I need some help from you guys, I'm trying to set up 10 DVD players to one monitor and have it act as if each channel is a DVD player. For example, lets say that each DVD player is showing a different TV show on Loop, I want to be able to switch from one DVD player to another (as if it was a Channel on TV) all from one monitor. How would one accomplish this?
I would great appreciate it and I don't have a budget for supplies.
DVD is SD so your costs are much less than getting into HD(BD players as your source) which would cost 10s of thousands of dollars. I'd think your best method would be a single channel RF modulator for each DVD player. Each one would take the line output of a single DVD player and convert it to a single cable channel, mix all the channels into a single RF cable and at the other end hook the cable to your various TVs. With the TVs tuner you could tune any of the DVD players buy going to it's channel.
I'm not sure of the price of a single channel RF modulator but I do see them occasionally very cheap at local pawn shops, I think they may be coming from small cable systems that do a similar thing for public access channels, they are all moving away from analog channels and moving onto digital so they basically give away their analog equipment. Maybe someone else has a good idea where to get them new but I think if you were ok with analog you might be able to find some good deals now that most people are moving onto digital.
As far as having each DVD player feeding a RF modulator that uses different frequencies, I came across this RF Modulator on Amazon.com, and it looks like you can have the A/V into the RF modulator generate a signal at one of a range of channels and also cascade them so, for example, by connecting the RF out of one modulator to the RF in of the next and set to modulate on a different frequency, you can wind up with several different channels, each one with the signal from its corresponding DVD player. However, I did not see any info on how many such RF Modulators can be cascaded together, or if there could be two or three shorter cascading chains that are merged together via a cable splitter or something similar.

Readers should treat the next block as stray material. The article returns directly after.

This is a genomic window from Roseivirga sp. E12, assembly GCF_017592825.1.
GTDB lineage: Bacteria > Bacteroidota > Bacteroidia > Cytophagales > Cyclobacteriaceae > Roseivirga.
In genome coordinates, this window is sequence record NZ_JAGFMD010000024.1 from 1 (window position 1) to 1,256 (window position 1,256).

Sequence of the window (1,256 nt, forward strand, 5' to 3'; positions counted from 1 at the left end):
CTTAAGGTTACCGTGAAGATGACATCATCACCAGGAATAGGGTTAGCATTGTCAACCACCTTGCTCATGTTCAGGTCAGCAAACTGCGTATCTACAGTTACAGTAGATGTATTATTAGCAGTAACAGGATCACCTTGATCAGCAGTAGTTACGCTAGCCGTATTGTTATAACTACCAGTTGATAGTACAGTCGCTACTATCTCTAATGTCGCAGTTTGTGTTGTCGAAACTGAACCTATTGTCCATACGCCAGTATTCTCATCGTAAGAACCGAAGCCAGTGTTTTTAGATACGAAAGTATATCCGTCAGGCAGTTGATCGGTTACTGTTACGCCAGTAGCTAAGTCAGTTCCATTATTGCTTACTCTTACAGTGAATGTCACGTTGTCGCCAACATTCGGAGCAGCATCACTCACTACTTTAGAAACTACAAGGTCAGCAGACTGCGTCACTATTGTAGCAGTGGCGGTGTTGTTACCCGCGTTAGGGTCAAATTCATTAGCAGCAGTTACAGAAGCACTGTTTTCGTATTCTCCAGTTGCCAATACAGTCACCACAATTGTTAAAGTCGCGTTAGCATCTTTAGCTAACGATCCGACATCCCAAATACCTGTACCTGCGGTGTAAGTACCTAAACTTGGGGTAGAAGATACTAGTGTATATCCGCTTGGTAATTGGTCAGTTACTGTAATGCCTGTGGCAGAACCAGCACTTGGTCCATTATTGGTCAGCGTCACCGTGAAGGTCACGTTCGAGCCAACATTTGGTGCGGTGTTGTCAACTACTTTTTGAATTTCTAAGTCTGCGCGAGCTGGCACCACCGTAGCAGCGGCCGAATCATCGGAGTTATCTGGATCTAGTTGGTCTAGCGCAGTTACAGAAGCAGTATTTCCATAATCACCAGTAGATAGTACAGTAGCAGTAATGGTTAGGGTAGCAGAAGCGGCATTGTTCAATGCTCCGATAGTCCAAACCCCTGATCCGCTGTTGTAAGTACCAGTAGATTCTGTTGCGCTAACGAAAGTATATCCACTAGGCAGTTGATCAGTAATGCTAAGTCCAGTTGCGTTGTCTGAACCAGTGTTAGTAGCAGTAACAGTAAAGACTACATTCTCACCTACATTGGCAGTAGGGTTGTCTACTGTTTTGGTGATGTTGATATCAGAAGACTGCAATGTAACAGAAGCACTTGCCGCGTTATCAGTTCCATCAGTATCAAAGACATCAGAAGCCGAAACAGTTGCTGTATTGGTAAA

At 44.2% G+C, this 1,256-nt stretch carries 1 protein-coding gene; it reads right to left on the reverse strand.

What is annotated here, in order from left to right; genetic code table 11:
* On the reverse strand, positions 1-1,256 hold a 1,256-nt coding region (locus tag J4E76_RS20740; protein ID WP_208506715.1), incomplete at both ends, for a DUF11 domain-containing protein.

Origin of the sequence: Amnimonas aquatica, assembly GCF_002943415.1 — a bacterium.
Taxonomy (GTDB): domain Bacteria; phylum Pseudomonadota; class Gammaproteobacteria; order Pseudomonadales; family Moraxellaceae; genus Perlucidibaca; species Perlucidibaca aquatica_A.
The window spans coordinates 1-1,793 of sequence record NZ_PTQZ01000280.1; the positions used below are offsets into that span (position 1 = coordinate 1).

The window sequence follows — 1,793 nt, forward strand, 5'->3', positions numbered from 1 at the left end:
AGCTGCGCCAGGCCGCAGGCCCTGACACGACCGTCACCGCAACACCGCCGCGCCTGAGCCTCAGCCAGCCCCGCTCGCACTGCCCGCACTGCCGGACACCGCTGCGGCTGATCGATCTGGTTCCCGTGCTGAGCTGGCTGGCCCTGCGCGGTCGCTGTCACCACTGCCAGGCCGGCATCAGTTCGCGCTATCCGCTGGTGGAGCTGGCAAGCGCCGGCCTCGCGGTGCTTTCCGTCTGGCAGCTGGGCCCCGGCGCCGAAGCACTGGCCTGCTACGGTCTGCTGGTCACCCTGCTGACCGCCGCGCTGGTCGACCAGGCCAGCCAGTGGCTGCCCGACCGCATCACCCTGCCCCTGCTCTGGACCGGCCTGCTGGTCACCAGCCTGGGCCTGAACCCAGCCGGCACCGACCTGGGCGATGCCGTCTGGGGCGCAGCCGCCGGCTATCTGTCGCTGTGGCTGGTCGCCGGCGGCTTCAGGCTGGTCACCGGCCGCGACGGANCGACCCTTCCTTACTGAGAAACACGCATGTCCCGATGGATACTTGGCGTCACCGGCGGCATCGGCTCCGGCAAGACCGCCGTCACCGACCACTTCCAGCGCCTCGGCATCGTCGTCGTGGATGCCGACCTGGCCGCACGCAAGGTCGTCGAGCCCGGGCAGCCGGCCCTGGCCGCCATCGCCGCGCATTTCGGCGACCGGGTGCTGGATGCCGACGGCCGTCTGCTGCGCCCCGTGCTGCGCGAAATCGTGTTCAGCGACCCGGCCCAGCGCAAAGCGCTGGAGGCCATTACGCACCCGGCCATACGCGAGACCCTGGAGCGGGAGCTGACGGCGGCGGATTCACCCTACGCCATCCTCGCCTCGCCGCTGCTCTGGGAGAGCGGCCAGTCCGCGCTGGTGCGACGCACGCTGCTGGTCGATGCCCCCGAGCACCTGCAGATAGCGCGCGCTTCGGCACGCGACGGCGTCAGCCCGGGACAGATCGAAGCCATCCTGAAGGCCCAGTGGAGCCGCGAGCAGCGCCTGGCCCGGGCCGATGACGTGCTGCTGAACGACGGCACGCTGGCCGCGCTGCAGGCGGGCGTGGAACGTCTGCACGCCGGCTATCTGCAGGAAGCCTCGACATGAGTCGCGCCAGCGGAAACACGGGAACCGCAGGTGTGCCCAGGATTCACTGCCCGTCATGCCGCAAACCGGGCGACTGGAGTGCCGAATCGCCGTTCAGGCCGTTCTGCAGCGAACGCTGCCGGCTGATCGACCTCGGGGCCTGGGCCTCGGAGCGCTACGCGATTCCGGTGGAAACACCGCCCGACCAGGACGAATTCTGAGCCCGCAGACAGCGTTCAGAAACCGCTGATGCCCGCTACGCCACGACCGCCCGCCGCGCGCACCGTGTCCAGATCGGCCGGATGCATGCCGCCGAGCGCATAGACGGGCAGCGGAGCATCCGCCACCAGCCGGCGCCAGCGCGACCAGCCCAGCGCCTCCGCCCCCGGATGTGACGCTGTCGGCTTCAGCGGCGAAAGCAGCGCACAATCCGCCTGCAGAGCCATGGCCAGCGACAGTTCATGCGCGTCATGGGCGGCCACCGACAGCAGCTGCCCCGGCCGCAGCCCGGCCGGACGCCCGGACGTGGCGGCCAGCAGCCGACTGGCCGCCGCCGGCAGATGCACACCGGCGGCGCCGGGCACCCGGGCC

Bear in mind that going through an RF Modulator usually means an SD signal (especially since it is starting with a composite video signal which is always SD) and likely only 4:3 (though if the original content was 16:9, if the SD is letterboxed for 4:3, the TV's zoom may get it to fit the screen, but with loss of resolution). I only looked at A/V modulators, not component modulators; if there are component modulators that allow more than NTSC channel 3 or 4, they might do a better job with 16:9 content.
If you are feeding a single TV or a single monitor, there might be a better solution than having ten DVD players and ten RF modulators running all the time, such as maybe mastering your own DVD with ten tracks and have each track automatically repeat itself (if you own the content and the total from all ten tracks isn't too big), or, again if you own the content, set up a PC to play the content and have a simple menu on the TV to pick which video file to play. (Those in the "Home Theater Computers" forum may be able to provide more information about this last option.)
I, for one, probably wouldn't want to have ten DVD players running non-stop feeding ten RF Modulators unless I was providing content for multiple monitors; it's too much energy and wear-and-tear for spinning ten discs just to have the signal from only one disc go to a display.
My very humble setup:
|Man Cave:||Vizio E500i-A1 "Smart TV" (50-in 1080p 120Hz LED/LCD, has Netflix app.), Blu-ray players (Sony BDP-S3100, old LG BD390), Roku (the original model: N1000), PC (Windows 7), Comcast Internet (25Mbps/5Mbps).|
|Bedroom:||LG 32LV3400-UA TV (32-in 768p 60Hz LED/LCD), HD DVR (Motorola RNG200N), Xfinity Comcast cable (Digital Starter Package), DVD/VHS player.|